Watching “Something, Something, Something Darkside” is similar watching another episode of “Family Guy.” It’s boring, tedious and so intent on being funny it feels as if it has to point out almost every single joke it posits. “Ahaha, the giant chicken is Boba Fett!” says Peter. Get it? Because the chicken fights with Peter in these long drawn out unfunny fight scenes meant to kill time and hide the fact the show is short on actual story. “I’d give my right hand for this day to end.” Get it? Because Chris is Luke and Luke gets his right hand cut off by Darth. When Luke is hanging from Cloud City, Leia asks Luke to raise his right hand. Get it? Because Chris is Luke and Luke gets his right hand cut off by Darth. “Turn the Ship Around” is played when Leia asks Lando Calrissian to turn the ship around to save Luke. Get it? Because of the disco song. Does any of the target audience even know what Disco music is?
They feel like they actually have to point out these jokes to us because A. the writers obviously feel the audience is too stupid to get it, and B. they’re drawing attention to the fact that these jokes are extremely apparent to the point where sirens nearly go off at the end of their deliveries blaring: “Laugh Here! Laugh Here!” They also feel they have to constantly compare themselves to “Robot Chicken” as they did in “Blue Harvest.” That special wasn’t so excruciating, but it was otherwise marred by the fact that someone during production obviously advised the writers, “”Robot Chicken” did it first so at the end of the special we have to point it out too or they’ll accuse us of ripping it off,” and in spite of the fans ability to forgive and forget, it was blatant if you saw the “Robot Chicken” Star Wars special.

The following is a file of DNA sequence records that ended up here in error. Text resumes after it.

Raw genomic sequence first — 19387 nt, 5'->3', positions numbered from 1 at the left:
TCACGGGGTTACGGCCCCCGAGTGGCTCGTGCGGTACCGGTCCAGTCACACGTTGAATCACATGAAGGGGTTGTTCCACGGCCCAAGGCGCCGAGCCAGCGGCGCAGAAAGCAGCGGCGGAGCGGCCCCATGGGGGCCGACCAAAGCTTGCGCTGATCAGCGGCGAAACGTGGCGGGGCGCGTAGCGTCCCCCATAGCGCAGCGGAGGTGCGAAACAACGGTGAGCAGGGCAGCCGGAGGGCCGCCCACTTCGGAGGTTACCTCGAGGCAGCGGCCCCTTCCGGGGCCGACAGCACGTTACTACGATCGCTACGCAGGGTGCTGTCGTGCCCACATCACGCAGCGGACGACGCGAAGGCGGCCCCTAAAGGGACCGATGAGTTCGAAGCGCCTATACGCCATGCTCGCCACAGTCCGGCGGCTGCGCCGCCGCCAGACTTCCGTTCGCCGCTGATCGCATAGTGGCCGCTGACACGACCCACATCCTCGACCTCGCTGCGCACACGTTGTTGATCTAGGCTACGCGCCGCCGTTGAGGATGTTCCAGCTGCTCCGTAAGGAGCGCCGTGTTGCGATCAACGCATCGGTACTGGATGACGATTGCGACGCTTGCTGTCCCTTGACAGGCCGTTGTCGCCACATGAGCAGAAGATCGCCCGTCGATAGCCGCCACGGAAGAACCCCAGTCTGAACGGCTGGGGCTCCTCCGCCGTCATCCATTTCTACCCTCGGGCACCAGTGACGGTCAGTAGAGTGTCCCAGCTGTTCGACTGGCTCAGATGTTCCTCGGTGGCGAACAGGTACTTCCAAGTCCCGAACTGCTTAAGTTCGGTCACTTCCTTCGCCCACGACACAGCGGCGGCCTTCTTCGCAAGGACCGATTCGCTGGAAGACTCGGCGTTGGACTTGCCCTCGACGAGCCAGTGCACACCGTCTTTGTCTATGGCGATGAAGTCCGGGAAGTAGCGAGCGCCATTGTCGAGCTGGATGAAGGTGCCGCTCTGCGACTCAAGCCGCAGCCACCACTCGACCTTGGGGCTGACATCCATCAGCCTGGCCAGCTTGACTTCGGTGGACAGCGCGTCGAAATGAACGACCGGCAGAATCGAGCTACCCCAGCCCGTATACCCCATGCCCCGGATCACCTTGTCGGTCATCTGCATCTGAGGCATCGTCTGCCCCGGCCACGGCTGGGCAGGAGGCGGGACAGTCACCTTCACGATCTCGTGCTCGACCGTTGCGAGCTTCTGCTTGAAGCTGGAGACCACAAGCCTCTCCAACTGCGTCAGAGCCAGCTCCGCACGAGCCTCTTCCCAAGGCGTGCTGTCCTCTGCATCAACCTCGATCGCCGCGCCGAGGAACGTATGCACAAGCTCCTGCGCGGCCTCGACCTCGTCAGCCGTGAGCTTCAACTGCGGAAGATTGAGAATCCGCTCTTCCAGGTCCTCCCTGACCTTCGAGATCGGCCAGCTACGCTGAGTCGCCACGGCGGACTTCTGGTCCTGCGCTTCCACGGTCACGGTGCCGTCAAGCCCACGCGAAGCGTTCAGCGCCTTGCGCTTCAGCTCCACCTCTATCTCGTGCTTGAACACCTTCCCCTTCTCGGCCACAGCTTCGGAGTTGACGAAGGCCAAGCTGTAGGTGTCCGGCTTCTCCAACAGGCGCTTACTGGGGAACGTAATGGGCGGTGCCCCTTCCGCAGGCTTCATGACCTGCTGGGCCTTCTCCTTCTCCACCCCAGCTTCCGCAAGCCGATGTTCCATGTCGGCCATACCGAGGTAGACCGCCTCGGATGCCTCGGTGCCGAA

Because it was better and much funnier than the “Family Guy” special “Blue Harvest.” One thing this special does have going for it is that it points out some glaring inconsistencies in the film declaring that though the “Family Guy” clan are fans of the trilogy, they know the movies are pretty cheesy. For example: why does Yoda tell Obi-Wan there’s another hope for the galaxy if Obi-Wan was there when Luke and Leia was split up? Why didn’t Yoda go with Luke? And, as Brian points out, why is Lando wearing Han’s clothes at the end of the movie? There’s also a pretty funny moment where Leia tells Han “I Love You,” and Han replies “Fuck off.” And I have to commend them for employing the voice work of H. John Benjamin who I know best as Coach McGuirk from “Home Movies.”
Still though, it’s “Family Guy” and they’re not above letting the audiences intelligence be insulted by splashing eighties references non-stop on the screen (Get it? The ending is a riff on “Back to the Future 2”! Familiarity is funny!) and tapping on the latest fads to allow for a awareness until a few years from now we’ll have to explain to audiences what the joke was all about in the first place (Get it? Because “American Idol” is popular! Popularity is funny!). And of course there’s the obvious fact that Meg has zero lines in these specials because has there ever been a point to her inclusion in the show at all. You can also feel the writers kicking themselves for not turning Cleveland in to Lando as Mort is Lando in an unusual and weird little twist and they do nothing with his character.
He greets them and literally stands around doing absolutely nothing when there could have been some interesting riffing on the fact he’s Jewish and not black. As an ex-“Family Guy” fan (a title I wield proudly) it’s so painful to watch so much potential for material be pissed away by short-sighted writers who couldn’t spend time remembering past storylines… kind of akin to Lucas and his vision for “Star Wars.” Get it? Because the prequels sucked! I know, I know: “If you don’t like Family Guy, why did you even watch it?” First I hate the show, and secondly, I’m a huge “Star Wars” fan and I love almost anything that riffs on the trilogy, I just like to have it done with a sense of intelligence and wit and not painfully obvious jokes so on the nose we’re treated like Pavlov’s dog expected to laugh every time McFarlane rings a bell.